Sunday, 28 October 2012

Objectives: are you using them to your advantage?

If you’ve had anything to do with objectives, the mere mention of the word makes you groan. They are hard to define if done properly, but despite them being around for ages, (started in the 1940s and given more credence by Robert Mager, educationalist, in the 1960s) they are still being misused.

It doesn’t help that so many terms have been used with the same precept such as:
  • Learning objectives
  • Outcomes
  • Enabling objectives
  • Terminal objectives
  • Educational objectives
  • Performance objectives
  • Instructional objectives
  • Competencies
An objective is a precise definition of a result that is wanted, in terms that will allow the result to be measured. (Glossary, Managing Interactive Media, 4th edition). The key thing is that they are defined with a measurable outcome. The test is built into the definition - a bit like Agile scrums. So, if the measure is missing, it isn’t an objective. It might be a goal or a general aim which are more nebulous or woolly, but it isn’t an objective.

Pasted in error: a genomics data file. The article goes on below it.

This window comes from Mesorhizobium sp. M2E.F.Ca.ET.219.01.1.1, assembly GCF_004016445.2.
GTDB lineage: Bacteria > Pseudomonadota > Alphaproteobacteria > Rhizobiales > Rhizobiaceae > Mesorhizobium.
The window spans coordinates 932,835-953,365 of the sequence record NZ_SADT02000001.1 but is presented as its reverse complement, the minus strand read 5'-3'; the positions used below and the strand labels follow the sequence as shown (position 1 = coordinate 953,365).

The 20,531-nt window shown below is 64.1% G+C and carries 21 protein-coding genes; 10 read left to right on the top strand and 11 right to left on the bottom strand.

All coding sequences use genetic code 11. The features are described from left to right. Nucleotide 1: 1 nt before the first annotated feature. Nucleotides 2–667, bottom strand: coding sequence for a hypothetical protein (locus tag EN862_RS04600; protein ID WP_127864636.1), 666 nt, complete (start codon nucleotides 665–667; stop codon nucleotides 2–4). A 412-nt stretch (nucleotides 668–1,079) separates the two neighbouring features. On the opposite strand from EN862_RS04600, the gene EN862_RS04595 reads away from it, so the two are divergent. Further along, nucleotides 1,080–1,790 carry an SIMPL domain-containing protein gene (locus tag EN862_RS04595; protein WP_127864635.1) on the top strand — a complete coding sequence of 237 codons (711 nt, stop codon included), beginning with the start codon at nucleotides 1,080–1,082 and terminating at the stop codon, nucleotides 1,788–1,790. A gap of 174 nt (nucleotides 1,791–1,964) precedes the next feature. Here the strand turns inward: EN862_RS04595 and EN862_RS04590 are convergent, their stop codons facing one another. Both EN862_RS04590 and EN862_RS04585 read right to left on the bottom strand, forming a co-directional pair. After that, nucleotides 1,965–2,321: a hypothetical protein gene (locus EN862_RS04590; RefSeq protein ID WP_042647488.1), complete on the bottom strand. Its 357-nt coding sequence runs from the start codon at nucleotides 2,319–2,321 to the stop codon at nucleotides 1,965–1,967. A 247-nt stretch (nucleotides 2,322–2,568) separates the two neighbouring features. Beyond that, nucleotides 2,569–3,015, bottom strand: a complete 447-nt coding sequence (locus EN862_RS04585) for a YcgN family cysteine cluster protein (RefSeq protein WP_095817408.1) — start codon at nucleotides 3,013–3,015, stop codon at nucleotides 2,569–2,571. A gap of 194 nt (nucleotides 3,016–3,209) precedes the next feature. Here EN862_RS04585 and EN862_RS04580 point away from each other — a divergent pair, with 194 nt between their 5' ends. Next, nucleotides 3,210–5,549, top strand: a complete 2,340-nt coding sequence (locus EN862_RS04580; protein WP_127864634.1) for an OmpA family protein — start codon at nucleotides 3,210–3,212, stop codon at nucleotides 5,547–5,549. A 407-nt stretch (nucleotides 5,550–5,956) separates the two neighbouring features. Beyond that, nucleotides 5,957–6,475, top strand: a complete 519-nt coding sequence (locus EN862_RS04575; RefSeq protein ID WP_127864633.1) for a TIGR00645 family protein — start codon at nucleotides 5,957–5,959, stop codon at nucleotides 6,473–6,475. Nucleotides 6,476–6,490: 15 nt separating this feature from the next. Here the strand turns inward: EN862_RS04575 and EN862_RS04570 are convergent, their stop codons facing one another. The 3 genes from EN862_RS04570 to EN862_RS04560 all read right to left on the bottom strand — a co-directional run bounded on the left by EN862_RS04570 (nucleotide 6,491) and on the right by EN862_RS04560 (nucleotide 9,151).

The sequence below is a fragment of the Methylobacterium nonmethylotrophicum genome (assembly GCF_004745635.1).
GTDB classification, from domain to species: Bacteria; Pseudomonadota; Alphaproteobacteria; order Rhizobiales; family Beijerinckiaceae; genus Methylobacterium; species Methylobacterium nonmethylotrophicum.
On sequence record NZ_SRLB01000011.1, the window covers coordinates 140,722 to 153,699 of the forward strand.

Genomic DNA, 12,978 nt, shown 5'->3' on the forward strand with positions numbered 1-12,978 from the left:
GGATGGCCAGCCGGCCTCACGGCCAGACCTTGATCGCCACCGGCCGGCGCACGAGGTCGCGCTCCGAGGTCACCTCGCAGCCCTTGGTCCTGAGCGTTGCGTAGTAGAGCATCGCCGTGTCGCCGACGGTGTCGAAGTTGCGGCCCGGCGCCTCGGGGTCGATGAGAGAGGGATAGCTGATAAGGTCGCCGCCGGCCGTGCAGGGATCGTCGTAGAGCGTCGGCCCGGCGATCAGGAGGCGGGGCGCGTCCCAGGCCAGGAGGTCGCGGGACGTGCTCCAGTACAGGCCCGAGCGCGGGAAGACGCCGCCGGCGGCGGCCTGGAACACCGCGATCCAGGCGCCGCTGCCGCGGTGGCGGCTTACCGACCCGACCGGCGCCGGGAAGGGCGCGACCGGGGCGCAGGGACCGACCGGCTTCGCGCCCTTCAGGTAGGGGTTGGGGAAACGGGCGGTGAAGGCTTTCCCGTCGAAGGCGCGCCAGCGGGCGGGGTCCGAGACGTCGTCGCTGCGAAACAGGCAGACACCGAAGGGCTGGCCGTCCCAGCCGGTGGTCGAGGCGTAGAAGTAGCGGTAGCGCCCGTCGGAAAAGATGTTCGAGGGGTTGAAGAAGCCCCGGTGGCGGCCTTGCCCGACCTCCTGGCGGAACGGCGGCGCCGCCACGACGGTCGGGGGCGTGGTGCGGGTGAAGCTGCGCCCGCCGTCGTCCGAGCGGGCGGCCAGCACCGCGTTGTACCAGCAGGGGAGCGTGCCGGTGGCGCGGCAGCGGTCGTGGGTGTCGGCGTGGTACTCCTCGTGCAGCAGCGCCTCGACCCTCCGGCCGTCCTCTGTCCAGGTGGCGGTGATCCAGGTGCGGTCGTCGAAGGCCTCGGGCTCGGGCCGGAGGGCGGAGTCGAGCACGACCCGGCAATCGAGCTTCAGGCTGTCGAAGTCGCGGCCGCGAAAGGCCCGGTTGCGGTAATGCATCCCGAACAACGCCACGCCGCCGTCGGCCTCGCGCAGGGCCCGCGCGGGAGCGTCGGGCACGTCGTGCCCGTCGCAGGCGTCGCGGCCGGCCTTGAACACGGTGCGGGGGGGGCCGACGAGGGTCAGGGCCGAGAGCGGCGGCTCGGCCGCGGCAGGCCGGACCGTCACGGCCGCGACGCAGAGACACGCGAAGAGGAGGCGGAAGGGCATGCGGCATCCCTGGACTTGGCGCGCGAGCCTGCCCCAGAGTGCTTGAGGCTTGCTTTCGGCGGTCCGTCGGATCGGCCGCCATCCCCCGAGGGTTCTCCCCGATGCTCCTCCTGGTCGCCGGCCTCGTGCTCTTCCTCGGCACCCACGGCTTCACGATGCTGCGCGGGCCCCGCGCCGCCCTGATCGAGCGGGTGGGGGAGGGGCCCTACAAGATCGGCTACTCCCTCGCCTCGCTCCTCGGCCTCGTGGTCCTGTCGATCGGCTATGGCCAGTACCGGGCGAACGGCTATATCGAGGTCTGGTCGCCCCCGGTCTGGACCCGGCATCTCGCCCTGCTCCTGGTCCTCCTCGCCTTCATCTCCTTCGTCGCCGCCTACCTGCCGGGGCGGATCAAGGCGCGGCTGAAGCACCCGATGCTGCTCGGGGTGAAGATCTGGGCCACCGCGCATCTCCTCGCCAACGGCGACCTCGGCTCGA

How can you use them to your advantage? Well, if your clients - especially at the beginning of a project - are having difficulty in defining what they want to achieve with their interactive sites, and if any of them understands or has had to use objectives it might be the spur you need to get them to be more precise. If they can give you measurable objectives in business terms of what they are trying to achieve, it makes your job so much easier. Remember, we have tried to influence you to work in measurable ways so that you can prove that you have achieved what the client wanted. We have placed the burden of defining objectives or the equivalent on you. But if your client can define the measures - for example "increase traffic to our site by 30%" or "increase sales on our online site by x%" or "decrease the complaints about poor usability of our site by x%" - you can see how these concentrate your focus and efforts.

Note the construction of the objective-style sentence. We will do this (use a tangible verb in the first part of the sentence) by doing this (stating a provable/measurable outcome in the second part of the sentence).